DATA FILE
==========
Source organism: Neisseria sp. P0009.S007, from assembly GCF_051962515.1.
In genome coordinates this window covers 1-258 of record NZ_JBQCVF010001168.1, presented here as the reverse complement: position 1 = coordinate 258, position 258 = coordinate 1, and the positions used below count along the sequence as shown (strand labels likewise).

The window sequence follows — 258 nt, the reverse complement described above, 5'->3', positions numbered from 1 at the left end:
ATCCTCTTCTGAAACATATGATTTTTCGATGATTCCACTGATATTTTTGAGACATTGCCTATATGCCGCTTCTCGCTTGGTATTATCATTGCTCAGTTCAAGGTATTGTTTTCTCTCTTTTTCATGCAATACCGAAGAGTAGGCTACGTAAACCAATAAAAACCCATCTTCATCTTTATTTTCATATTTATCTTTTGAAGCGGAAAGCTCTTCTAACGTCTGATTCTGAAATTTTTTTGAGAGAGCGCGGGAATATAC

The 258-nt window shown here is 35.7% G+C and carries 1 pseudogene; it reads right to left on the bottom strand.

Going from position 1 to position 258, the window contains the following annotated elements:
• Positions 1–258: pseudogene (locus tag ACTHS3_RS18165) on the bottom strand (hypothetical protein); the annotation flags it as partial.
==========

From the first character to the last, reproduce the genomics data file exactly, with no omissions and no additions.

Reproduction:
Source organism: Neisseria sp. P0009.S007, from assembly GCF_051962515.1.
In genome coordinates this window covers 1-258 of record NZ_JBQCVF010001168.1, presented here as the reverse complement: position 1 = coordinate 258, position 258 = coordinate 1, and the positions used below count along the sequence as shown (strand labels likewise).

The window sequence follows — 258 nt, the reverse complement described above, 5'->3', positions numbered from 1 at the left end:
ATCCTCTTCTGAAACATATGATTTTTCGATGATTCCACTGATATTTTTGAGACATTGCCTATATGCCGCTTCTCGCTTGGTATTATCATTGCTCAGTTCAAGGTATTGTTTTCTCTCTTTTTCATGCAATACCGAAGAGTAGGCTACGTAAACCAATAAAAACCCATCTTCATCTTTATTTTCATATTTATCTTTTGAAGCGGAAAGCTCTTCTAACGTCTGATTCTGAAATTTTTTTGAGAGAGCGCGGGAATATAC

The 258-nt window shown here is 35.7% G+C and carries 1 pseudogene; it reads right to left on the bottom strand.

Going from position 1 to position 258, the window contains the following annotated elements:
• Positions 1–258: pseudogene (locus tag ACTHS3_RS18165) on the bottom strand (hypothetical protein); the annotation flags it as partial.